Kitchen Refresh Part 3

Thinking About Replacing Your Kitchen Flooring?

Kitchen floors are the workhorse and backbone of your kitchen. Most clients cringe at the thought of replacing any type of flooring in their kitchen, and for good reason. But aside from your cabinets, your flooring takes up the largest visual space in the room in terms of pattern, texture, and color. So changing it out can have a tremendous impact on your overall design and “freshness’’.

When thinking about changing up your Kitchen flooring there are a few things to keep in mind;

  1. What is the flooring in the adjacent rooms?  If you are trying to make your Kitchen look larger than choosing a flooring material similar, even in color tone alone, can create the desired effect. Or, how do you plan on transitioning into other areas? The height differential of different flooring surfaces can have a real impact on your decision-making.

  2. If your goal is to just refresh your home for resale? Perhaps a good steam cleaning or grout painting might provide the same visual results and save you money.

  3. Think about how much you want to spend. Most products are sold by the square foot. Think about the total square footage when determining your budget. Be sure you are comparing apples to apples - so include demo AND installation into your cost comparison.

  4. Consider your existing flooring material; how it was installed and what is the underlying substrate material and can it be reused for the new flooring choice?

  5. Does your existing flooring go with your existing cabinets? This is important especially if you have an island. On a recent Kitchen refresh project, we planned on reusing the existing cabinets and installing new flooring. But during a demo of the existing vinyl floor, we found that there were 3 layers of existing vinyl - EACH with its own subfloor. This created a height differential of 1.5” at the base of the existing cabinets! So we decided it was best to uninstall the existing base cabinets and tile the entire floor area - and then re-installed the cabinets on the new, lower tile floor. Fortunately, we were already planning on replacing the countertops and backsplash - but if we weren’t this situation would have created a HUGE domino effect! Just a perfect example of how planning and preparation are paramount even in a simple refresh project!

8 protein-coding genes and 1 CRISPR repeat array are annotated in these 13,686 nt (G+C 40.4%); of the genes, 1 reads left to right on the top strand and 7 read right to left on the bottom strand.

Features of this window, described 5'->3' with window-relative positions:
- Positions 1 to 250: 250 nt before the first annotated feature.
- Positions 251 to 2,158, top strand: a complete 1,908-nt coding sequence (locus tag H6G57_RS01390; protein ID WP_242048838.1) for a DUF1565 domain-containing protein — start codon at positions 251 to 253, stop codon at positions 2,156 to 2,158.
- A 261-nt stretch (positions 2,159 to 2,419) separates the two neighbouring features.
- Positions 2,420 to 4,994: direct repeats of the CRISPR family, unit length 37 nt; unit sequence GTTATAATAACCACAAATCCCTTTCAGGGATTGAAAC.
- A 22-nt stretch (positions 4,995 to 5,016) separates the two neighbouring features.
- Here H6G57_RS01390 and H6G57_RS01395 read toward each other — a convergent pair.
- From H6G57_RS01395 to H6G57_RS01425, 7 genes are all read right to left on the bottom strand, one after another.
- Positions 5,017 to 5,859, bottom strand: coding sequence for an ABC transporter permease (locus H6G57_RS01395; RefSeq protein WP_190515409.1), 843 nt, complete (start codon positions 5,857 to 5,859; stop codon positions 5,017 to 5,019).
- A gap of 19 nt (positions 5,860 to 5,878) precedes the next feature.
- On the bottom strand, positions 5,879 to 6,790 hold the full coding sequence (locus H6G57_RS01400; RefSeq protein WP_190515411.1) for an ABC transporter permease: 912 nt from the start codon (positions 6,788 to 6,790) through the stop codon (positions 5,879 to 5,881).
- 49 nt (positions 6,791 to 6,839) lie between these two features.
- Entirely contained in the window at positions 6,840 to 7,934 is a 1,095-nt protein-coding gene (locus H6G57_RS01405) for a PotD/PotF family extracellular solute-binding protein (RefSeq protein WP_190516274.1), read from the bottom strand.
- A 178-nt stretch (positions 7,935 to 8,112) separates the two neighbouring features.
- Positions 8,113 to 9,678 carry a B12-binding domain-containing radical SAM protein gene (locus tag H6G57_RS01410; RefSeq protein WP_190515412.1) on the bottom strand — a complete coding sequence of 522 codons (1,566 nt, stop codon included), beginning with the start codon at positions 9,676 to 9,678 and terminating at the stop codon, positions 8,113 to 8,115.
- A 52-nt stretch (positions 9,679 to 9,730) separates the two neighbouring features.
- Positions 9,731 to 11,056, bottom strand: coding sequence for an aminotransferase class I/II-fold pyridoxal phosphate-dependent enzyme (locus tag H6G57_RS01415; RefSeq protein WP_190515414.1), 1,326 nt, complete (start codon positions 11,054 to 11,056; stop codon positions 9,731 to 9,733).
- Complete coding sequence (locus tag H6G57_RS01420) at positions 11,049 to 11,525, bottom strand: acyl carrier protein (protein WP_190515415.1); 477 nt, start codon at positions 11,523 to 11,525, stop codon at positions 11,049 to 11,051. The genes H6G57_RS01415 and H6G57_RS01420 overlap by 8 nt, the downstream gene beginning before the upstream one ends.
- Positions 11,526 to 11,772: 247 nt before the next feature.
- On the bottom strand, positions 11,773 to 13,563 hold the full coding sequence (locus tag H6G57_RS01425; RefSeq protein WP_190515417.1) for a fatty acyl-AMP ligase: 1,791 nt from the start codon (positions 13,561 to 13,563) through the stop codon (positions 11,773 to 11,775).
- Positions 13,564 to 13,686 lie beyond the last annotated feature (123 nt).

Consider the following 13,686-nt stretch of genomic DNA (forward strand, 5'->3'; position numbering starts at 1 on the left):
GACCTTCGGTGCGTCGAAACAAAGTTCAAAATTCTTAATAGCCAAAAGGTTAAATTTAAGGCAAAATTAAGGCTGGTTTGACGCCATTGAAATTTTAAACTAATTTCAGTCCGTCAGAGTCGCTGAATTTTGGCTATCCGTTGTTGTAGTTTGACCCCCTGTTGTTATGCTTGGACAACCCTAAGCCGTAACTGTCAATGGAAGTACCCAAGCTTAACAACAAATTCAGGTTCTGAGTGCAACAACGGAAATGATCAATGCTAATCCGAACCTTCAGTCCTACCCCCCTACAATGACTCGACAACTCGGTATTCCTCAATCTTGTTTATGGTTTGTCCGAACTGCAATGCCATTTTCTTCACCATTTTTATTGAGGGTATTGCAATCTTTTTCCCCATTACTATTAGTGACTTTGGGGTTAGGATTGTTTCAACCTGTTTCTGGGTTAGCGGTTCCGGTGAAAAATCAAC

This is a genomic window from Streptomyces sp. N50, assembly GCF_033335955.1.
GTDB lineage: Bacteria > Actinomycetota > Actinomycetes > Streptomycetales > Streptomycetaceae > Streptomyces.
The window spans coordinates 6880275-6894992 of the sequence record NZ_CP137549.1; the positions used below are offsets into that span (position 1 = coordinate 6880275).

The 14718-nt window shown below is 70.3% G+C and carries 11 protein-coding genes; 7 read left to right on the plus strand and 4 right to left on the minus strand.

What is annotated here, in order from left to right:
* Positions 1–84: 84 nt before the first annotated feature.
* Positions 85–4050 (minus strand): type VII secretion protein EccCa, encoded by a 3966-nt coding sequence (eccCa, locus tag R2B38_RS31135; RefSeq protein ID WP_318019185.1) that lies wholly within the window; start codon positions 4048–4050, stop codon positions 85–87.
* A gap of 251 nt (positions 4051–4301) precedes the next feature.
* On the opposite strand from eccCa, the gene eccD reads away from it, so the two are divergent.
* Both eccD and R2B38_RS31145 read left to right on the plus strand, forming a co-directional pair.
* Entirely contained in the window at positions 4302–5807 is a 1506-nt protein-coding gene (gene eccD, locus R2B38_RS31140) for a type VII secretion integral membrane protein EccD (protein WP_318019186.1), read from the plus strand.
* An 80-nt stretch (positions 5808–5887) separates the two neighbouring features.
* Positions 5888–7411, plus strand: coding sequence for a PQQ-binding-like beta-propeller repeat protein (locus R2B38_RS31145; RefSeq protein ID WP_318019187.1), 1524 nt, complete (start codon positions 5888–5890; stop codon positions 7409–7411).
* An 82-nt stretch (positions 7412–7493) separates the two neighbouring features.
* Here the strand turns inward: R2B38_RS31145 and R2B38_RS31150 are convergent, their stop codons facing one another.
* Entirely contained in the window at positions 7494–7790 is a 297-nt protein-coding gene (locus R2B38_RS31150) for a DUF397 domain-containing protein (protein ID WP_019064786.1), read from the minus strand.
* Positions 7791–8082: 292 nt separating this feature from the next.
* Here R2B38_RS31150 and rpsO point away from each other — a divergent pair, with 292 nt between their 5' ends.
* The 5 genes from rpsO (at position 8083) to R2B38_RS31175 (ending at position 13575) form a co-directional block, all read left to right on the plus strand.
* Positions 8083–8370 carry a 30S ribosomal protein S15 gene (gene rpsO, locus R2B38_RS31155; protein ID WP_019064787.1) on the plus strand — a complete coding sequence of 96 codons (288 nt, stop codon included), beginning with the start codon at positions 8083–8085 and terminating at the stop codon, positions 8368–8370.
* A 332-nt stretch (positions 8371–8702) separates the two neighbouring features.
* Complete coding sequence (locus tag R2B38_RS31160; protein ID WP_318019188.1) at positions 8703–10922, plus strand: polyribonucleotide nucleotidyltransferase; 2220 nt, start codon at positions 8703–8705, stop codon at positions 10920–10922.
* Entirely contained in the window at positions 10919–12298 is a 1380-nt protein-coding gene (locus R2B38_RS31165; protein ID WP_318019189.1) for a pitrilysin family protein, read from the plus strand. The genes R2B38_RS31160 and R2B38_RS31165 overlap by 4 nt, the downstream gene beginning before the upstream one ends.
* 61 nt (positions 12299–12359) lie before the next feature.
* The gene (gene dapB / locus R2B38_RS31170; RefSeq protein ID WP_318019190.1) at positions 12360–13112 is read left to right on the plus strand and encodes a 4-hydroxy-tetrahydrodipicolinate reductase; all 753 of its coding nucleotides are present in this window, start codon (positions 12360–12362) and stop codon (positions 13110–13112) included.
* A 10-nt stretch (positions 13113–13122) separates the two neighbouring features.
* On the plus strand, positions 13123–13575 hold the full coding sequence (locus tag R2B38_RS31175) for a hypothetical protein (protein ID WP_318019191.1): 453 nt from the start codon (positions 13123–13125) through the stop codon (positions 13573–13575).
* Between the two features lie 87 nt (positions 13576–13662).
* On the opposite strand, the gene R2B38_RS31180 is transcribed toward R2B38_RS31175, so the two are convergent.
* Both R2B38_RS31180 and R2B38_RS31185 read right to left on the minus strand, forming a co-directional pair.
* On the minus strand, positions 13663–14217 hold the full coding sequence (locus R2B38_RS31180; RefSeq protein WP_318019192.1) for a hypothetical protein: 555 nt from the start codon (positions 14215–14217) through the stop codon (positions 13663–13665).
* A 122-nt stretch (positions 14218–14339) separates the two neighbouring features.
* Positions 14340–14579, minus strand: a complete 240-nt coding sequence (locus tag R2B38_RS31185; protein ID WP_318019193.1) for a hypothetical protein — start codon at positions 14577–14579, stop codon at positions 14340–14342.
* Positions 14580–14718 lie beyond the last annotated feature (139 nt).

6. Let's SAVE THE PRODUCT COMPARISON FOR NEXT TIME;

  7. If your kitchen is like mine, it’s probably a high traffic area where spills and messes can and will happen. Look for products that are durable and easy to clean.

A few popular products for kitchen flooring:

VINYL

Advantages:

  • One of the most inexpensive of all floorings
  • Resilient surface is easy on the feet
  • Easy to clean

Disadvantages:

  • Resilient vinyl can be gouged or scratched rather easily including tearing from sharp objects

Linoleum

Advantages

  • Versatile since it comes in any color you can think of
  • Affordable
  • Easy to maintain

Disadvantages:

  • Overtime can fade and look worn
  • If not already coated by the manufacturer you may need to wax or polish
  • Difficult to work with and install

Laminate

Advantages

  • Can convincingly mimic wood, ceramic tile, stone, and other premium floor coverings
  • Installation is surprisingly easy

Disadvantages:

  • Not ideal for areas where moisture is an issue
  • Can be scratched
  • Underlayments and trim pieces can add substantially to installation costs
  • Cannot be cleaned by wet-mopping

Ceramic Tile

Advantages:

  • A very elegant flooring surface
  • Extremely durable—can last for decades, stands up to wear and tear including spills and splashes.
  • Huge variety and many choices
  • Surfaces are easy to clean
  • Custom choices, including patterns.

Disadvantages:

  • Tile can crack as floors settle
  • Moisture makes tile slippery; a honed or textured surface can provide slightly more traction. Grout needs periodic sealing and special cleaning to keep stains at bay.
  • A very hard surface that can be unforgiving to dropped dishes
  • Can be a cold surface on the feet
  • Grout lines may get soiled or gather mold or mildew
  • A more complicated installation than most other types of flooring
  • Additional materials needed can significantly add to the overall cost

Natural Stone

Advantages:

  • Classic look and naturally beautiful and has been used for centuries
  • Can be cold when it’s cold weather and hot when it’s warmer weather
  • Durable and require little day-to-day maintenance

Disadvantages:

  • Expensive
  • Not for the DIY
  • The tiny crannies in its surface can trap dirt
  • Scratches and chips can be an issue with softer stone
  • Porous stone will need protective sealing at regular intervals

Wood

Advantages:

  • Never goes out of style
  • Maintenance over time is easy with sanding and refinishing when necessary.

Disadvantages:

  • Liquids can cause damage if they’re not wiped up right away
  • Wood dents and scratches easily

Cork

Advantages:

  • Very comfortable to the feet
  • Easy installation methods
  • Resilient and flexible
  • Can absorb the shock from a dropped plate or cup
  • It holds warmth and absorbs sound, lending a cozy feel
  • Rich with suberin which is a natural substance that guards against mold, mildew, rot, and pests.

Disadvantages:

  • A bit more expensive than other flooring options
  • Dirt and grit can scar it
  • High maintenance - you’ll need to stay on top of sweeping and vacuuming along with the need to reseal it regularly with polyurethane or wax
  • Can fade over time

Concrete

Advantages:

  • Stays cool so it’s ideal for warm climates
  • Virtually indestructible

Disadvantages:

  • Difficult to work with and will require a professional install
  • Can be unforgiving on feet and cold
  • Porous and must be sealed to ward off stains

 

 

 

Carrie OesmannComment